What to (Really) Expect After Delivery



I don’t know what it was. Sure, I read the books like What to Expect When You’re Expecting and the Girlfriend’s Guide to Pregnancy, but they did nothing to prepare me for what would actually happen after delivery. My girlfriends all told me a little of what to expect, but in reality, they were just too kind and didn’t want to scare me too much. I think they figured, “Well, she’s already in it. Sink or swim, baby.” And I swam, but barely.

But I want more for you. The following is what to really expect when you’re in the hospital after the baby comes. The stuff you might not have picked up in books or classes or from your friends. Because this is when shit gets real…

1. Prepare for the blood. You might have been warned about this. You might have even heard about the big maxi pads and disposable underwear that you get to wear that even a Victoria Secret model couldn’t make look hot. Well, let me tell you something, sweetheart, I have never seen anything like this. A maxi pad the size of The Webster’s Dictionary wasn’t even big enough for me. Now, don’t fret. Even though what’s coming out from between your legs is making the pig blood scene from Carrie look like a Disney movie, it does eventually stop. And you don’t have to worry about the blood getting everywhere – it just will.

Related: Unmedicated Childbirth Survival Tips

2. Put away the cute PJs. After the baby is born, you will be gushing out so much stuff (see above) that you are likely to stain anything your disposable underwear touches. So, put away the new nightgown you bought thinking how cute you would look greeting visitors and get used to that ultra-sexy blue hospital gown. It’s backless, after all. How can that not be sexy? Besides, there’s plenty of time for cute pajamas in your future; you’ll likely live in yours the first few weeks (or months) after you get home.

3. The peeing. Did you know that after you have a baby, you’re supposed to pee within an hour or so of the delivery? This may not seem hard, but you know, things get a little inflamed down there sometimes and this isn’t always the easiest request. Your nurses will hold you to it though and if you can’t, they will have to catheterize you. This sounds lovely, doesn’t it? HELLO, I JUST PUSHED A BABY OUT OF MY VAGINA OR HAD ONE CUT OUT OF ME AND NOW YOU WANT TO STICK SOMETHING UP MY URETER? I think it’s fair to say that our vaginas have all seen enough action on a day like that for anyone to try to get remotely close to it. To stick something up it. Yeah, good luck with that.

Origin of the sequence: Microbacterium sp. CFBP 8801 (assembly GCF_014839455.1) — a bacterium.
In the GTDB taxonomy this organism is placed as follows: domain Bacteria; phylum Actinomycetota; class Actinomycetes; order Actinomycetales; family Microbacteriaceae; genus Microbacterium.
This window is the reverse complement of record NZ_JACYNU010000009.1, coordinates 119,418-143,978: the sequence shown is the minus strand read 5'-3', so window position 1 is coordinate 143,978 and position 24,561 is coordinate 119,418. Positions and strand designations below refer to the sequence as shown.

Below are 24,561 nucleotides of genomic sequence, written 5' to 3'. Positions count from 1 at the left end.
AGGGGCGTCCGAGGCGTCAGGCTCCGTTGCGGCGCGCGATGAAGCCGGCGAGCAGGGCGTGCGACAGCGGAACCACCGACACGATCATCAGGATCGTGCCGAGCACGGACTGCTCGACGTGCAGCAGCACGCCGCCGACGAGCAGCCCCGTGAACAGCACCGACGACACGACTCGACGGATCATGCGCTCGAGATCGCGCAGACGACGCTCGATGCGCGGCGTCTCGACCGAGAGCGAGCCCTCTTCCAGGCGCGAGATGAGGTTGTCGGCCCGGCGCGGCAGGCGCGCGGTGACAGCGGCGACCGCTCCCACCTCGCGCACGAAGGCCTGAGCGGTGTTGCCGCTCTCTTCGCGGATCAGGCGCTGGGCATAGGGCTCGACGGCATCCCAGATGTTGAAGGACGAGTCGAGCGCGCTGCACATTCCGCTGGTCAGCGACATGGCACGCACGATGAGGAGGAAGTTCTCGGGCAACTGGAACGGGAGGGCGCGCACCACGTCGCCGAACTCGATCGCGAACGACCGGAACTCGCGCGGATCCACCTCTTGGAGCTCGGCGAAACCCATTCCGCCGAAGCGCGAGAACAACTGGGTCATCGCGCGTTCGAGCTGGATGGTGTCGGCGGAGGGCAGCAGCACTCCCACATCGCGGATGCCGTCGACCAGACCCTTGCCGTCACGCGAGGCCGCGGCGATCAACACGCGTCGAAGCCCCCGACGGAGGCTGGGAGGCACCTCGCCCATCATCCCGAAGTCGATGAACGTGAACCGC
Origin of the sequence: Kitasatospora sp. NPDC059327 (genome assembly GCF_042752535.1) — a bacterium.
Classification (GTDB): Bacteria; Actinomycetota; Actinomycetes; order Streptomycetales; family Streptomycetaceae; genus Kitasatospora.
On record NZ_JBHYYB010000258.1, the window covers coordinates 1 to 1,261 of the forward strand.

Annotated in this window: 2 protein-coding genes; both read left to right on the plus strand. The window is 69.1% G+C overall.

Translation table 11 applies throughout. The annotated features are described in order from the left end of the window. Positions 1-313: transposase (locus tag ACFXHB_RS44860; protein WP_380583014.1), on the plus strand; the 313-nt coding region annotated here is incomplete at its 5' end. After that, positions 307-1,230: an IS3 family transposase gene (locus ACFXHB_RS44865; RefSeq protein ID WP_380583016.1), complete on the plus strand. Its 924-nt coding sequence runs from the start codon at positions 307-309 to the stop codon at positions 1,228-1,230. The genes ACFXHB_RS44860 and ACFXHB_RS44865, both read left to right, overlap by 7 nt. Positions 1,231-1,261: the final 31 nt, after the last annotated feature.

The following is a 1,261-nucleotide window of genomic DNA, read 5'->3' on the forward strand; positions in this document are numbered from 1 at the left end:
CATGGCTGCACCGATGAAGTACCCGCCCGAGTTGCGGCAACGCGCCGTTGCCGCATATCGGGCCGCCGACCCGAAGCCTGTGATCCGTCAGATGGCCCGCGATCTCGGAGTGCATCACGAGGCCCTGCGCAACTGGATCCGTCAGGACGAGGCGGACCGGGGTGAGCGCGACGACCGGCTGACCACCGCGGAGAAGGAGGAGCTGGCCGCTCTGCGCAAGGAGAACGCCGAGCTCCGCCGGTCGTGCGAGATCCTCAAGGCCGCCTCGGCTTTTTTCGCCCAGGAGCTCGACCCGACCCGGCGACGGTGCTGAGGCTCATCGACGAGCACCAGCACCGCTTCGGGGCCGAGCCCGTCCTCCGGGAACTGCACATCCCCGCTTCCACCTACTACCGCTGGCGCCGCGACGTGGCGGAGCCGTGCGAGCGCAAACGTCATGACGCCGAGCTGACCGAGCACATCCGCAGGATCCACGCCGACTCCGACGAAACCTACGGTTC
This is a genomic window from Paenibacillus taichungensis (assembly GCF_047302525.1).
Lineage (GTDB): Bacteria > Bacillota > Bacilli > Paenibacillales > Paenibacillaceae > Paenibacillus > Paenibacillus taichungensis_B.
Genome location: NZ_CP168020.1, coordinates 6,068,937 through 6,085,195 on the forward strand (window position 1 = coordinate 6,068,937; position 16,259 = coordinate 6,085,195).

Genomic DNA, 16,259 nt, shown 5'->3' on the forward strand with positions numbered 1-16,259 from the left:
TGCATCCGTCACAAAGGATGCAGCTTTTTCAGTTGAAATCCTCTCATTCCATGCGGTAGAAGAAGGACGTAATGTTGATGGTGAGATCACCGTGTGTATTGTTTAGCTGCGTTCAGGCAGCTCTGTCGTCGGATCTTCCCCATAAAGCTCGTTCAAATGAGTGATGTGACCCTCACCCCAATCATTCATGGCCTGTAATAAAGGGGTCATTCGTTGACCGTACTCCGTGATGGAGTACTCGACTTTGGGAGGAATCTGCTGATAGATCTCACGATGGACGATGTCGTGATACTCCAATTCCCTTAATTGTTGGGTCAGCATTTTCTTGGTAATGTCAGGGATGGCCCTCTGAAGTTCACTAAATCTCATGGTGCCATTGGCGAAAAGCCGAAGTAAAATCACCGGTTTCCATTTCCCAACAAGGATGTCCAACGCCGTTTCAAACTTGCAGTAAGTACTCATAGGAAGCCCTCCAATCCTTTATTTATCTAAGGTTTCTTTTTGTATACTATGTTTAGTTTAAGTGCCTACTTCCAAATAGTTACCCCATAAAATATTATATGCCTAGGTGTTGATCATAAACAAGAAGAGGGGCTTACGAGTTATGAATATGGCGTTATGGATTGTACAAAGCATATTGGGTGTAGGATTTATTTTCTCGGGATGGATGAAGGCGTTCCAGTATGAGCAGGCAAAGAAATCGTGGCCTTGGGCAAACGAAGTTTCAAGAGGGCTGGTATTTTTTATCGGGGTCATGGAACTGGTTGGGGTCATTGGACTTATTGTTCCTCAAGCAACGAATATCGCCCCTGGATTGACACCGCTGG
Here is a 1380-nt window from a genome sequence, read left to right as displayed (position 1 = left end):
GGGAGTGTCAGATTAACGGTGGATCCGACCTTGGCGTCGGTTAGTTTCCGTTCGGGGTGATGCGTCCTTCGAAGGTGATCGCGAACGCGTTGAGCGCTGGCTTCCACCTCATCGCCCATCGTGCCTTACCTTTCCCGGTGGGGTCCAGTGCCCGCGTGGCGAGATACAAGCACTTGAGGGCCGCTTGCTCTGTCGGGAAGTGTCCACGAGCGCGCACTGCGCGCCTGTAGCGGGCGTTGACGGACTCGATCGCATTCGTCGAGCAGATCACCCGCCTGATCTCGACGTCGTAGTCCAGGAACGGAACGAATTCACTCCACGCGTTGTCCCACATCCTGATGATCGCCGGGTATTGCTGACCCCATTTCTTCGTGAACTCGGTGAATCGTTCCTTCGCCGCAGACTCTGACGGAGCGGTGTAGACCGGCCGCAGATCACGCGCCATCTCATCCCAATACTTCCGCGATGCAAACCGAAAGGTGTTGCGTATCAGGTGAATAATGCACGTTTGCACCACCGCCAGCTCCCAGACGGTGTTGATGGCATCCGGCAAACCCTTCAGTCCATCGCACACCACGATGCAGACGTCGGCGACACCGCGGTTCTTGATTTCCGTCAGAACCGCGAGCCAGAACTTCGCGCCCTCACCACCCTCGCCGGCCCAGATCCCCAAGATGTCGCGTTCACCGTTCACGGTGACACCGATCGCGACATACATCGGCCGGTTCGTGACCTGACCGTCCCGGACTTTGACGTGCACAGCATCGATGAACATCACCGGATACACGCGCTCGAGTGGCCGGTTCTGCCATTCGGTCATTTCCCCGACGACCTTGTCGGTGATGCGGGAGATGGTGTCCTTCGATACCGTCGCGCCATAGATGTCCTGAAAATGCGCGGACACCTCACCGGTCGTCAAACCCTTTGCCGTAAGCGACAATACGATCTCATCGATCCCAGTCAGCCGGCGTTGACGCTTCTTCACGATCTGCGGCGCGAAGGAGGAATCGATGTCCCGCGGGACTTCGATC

4. Shit, you’re exhausted. You know the right thing is to keep the baby beside you at all times so you can bond but MY GOD, YOUR EYES CAN BARELY STAY OPEN. Do what feels right, but if you need the sleep, make sure to ask the nurses to bring the baby into the nursery. Get some shut eye when you can, because frankly, you really can’t all that much. They will be in there – poking, prodding, temperature taking. And it’s really going to get on your nerves. Use the time to bond with the baby, but get some sleep too. You’ve just made a huge journey. You made a baby. Single people need naps after going to the Bonnaroo Festival, don’t you think you kind of deserve some sleep?

Related: Damn, That’s an Ugly Baby

5. And then, suddenly, the milk will come. It may take longer than you expect, but you start producing colostrum fairly soon after delivery and so you are going to be encouraged to get this “liquid gold” to the baby, even though it won’t look like much at first. Or you may choose to formula feed – you’ll be on the hook to make these decisions pretty quickly, so be ready for some pressure. Either way – the porn star boobs will come – they will just leave a little sooner for the formula feeding crew. Enjoy them while you can, because sisters, they’re FANTASTIC. And much more attractive than the blood.

Now, welcome to the beginning of many sleepless nights, exhausting days and anxiety over all the ways this little being can now be put in harm’s way. You’ll be great!

The Five Stages of Dilation


Natural Childbirth

Stage 1: DENIAL. Mild discomfort starts to poke you where the sun don’t shine, as if you were having your period. Things are a little sore and tender, but it’s nothing to worry about. You get optimistic and hopeful, and even think your delivery will be pretty, even glorious. You know, like what childbirth might look like if the tampon commercial people were to film it. You consider the thought that it might not even hurt at all. Perhaps that mild discomfort is just your positioning. I’ll just adjust my legs over there. Or run through a meadow, Julie Andrews-style. Yeah, that’s the ticket!

Stage 2: ANGER. “WHATTTAAAF…” You’re lucky if you even finish the sentence. Contractions spike into a whole new motherfucker of intensity level. You aren’t – can’t be — prepared for this. Like when you eat so much, and so many different types of food, that it’s all going rotten in your intestines. You want to scratch the wall, your breath is shallow and you can’t wait to shit it all out, because a pain a hundred times worse than food poisoning creeps out and around you. It’s a migraine in your gut, all-powerful, all-consuming. One pain to rule them all. Frickin’ ouch, mother fucker.